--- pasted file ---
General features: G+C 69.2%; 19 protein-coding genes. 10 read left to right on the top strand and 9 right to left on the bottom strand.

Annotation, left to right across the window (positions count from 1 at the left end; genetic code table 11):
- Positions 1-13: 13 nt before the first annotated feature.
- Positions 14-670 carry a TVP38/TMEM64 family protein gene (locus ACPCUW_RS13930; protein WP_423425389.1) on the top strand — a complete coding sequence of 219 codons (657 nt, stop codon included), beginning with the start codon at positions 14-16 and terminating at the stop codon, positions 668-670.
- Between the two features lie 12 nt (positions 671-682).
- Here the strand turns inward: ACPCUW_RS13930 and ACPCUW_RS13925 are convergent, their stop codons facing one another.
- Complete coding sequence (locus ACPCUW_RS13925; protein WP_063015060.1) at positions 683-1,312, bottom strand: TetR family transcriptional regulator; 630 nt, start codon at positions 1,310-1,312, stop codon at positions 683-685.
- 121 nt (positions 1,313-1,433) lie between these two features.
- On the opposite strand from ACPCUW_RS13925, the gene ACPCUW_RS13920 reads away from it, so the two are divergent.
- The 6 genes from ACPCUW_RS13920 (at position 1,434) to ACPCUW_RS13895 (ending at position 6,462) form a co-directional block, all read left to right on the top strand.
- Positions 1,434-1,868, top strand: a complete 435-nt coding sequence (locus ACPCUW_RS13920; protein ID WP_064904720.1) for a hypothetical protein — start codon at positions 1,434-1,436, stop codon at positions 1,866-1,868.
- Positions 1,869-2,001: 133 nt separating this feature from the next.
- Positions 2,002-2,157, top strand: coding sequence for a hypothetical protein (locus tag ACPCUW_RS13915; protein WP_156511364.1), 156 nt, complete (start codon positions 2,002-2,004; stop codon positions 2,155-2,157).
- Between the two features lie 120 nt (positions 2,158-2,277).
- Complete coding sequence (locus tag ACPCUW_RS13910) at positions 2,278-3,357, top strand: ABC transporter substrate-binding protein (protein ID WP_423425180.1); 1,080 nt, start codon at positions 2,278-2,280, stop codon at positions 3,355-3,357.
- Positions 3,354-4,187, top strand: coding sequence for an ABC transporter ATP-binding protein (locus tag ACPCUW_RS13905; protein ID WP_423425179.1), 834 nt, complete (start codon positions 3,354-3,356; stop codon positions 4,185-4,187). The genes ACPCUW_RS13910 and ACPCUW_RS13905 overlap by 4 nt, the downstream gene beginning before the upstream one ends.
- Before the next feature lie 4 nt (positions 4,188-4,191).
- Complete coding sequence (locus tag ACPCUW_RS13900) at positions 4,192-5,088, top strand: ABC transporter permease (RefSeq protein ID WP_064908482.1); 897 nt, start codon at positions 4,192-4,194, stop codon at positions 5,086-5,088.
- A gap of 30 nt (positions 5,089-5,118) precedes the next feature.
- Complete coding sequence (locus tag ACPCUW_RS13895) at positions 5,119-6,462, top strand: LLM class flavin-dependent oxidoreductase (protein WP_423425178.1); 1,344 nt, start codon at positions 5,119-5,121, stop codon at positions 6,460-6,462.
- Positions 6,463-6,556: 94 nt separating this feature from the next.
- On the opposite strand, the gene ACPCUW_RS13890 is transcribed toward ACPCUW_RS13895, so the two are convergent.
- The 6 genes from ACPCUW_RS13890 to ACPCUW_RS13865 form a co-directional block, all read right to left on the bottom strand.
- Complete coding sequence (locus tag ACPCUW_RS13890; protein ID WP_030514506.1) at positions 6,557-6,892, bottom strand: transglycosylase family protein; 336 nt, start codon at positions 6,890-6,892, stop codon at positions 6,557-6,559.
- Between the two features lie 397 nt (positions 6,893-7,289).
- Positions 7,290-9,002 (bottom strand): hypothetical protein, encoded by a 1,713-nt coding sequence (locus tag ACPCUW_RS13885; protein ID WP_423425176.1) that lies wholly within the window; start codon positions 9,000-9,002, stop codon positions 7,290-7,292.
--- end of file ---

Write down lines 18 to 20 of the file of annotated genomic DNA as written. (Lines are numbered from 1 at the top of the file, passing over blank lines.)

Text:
- Complete coding sequence (locus tag ACPCUW_RS13900) at positions 4,192-5,088, top strand: ABC transporter permease (RefSeq protein ID WP_064908482.1); 897 nt, start codon at positions 4,192-4,194, stop codon at positions 5,086-5,088.
- A gap of 30 nt (positions 5,089-5,118) precedes the next feature.
- Complete coding sequence (locus tag ACPCUW_RS13895) at positions 5,119-6,462, top strand: LLM class flavin-dependent oxidoreductase (protein WP_423425178.1); 1,344 nt, start codon at positions 5,119-5,121, stop codon at positions 6,460-6,462.